QUOTE | "Activision is the master of diluting intellectual property value ... Call of Duty is at risk of being next."—Asif Khan, stock analyst, explaining why he is recommending that investors Hold, not Buy on Activision stock.
QUOTE | "Our anticipation is that generation 8 will be at least 30 per cent bigger."—Chris Lewis, Microsoft Europe's VP of Interactive Entertainment, talking about how the console market will continue to grow.
QUOTE | "I figured that question would come up; Microsoft has said they will support [used games]."—GameStop president Tony Bartel, responding to analyst questions about whether used games will work on Xbox One.
QUOTE | "I hope people weren't confused about games still being absolutely critical and fundamental to us."—Harvey Eagle, Xbox UK marketing chief, explaining that the Xbox One is a game machine despite the unveiling's emphasis on other features.
QUOTE | "We need to push ourselves and get away from sequels and rehashing."—Jeremy Pope, former manager of production on Grand Theft Auto titles, talking about where he thinks game design needs to go.
QUOTE | "Early Access is freaking fantastic for testing out a release without actually releasing."—Dejobaan Games' president Ichiro Lambe, talking about Valve's Early Access program on Steam.
STAT | 47.7%—Amount of new PS3 and Xbox 360 games in the US that are sold by GameStop; the company is hoping this number grows for Xbox One and PS4 software sales.
QUOTE | "The Ouya is for those who want the cutting edge, experimental or du jour content that wouldn't find its way to the console."—Designer and consultant Will Luton, explaining how he's come to think the Ouya will be a success.
QUOTE | "How does an idea become an immersive game experience?"—Jeremy Snead, director of Video Games: The Movie, talking about what led him to create this documentary.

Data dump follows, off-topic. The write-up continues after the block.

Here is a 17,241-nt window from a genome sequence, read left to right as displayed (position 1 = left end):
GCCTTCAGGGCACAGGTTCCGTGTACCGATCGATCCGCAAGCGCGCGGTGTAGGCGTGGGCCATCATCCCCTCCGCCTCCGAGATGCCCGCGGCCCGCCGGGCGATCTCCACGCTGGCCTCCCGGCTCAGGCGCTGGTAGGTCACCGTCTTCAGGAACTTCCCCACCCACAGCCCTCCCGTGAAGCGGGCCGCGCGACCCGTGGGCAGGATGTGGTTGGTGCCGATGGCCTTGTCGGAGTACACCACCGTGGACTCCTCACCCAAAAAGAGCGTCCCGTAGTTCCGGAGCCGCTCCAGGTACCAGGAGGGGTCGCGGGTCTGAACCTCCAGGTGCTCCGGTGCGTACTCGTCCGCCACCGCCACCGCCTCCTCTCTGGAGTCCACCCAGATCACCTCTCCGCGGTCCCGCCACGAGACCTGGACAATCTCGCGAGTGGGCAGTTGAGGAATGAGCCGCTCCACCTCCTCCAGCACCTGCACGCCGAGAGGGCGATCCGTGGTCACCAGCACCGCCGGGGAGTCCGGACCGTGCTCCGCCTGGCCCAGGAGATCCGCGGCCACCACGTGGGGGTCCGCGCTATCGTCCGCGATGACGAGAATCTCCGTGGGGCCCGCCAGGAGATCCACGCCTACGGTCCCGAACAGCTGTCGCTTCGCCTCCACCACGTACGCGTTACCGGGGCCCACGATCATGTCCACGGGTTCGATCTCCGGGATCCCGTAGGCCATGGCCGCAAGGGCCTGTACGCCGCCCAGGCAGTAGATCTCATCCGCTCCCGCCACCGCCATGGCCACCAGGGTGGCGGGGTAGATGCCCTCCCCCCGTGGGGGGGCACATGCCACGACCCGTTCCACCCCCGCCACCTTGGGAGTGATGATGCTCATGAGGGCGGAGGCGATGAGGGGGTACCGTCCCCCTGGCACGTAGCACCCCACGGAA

This Week in the Business courtesy of GamesIndustry International
Image by Shutterstock
Oh, man, what a week! The next Xbox, officially called Xbox One
I'm pooped out from planning for E3, which is a great place to be before the actual chaos that is E3, so I'll wrap this up quick and get back to my long weekend.
Reader Jules is from Ireland. He's cosplaying here as Old Republic's enormous Darth Malgus, which might seem ambitious, but when you consider Jules stands 6' 6" himself - 6' 8" in the costume - you start to realise how perfect this is.
He built the costume entirely himself; the other people you see in the video below are only there to help him get dressed.
While we're talking about the video, isn't it awesome? Cosplay photos are great, don't get me wrong, but a video like this really helps you get a sense of how complete and detailed the costume is, because you can see it standing up to his range of movement (and looking good from all angles).
Darth Malgus Costume Test [YouTube]
The Xbox One has awesome new rumbling triggers, which can offer feedback. Nick Robinson over at Unwinnable has some issues with this: it's now possible for the triggers to resemble, you know, real triggers. It's a resemblance that makes him feel uncomfortable, but beyond that: what happens when we can't say pulling a trigger on a game is nothing like pulling a trigger in real life anymore?
Check out Anamanaguchi's newest video from their album Endless Fantasy. Go ahead, jean-jacket pizza-delivery science girl. You can help them expand the album beyond mere music by supporting them on Kickstarter.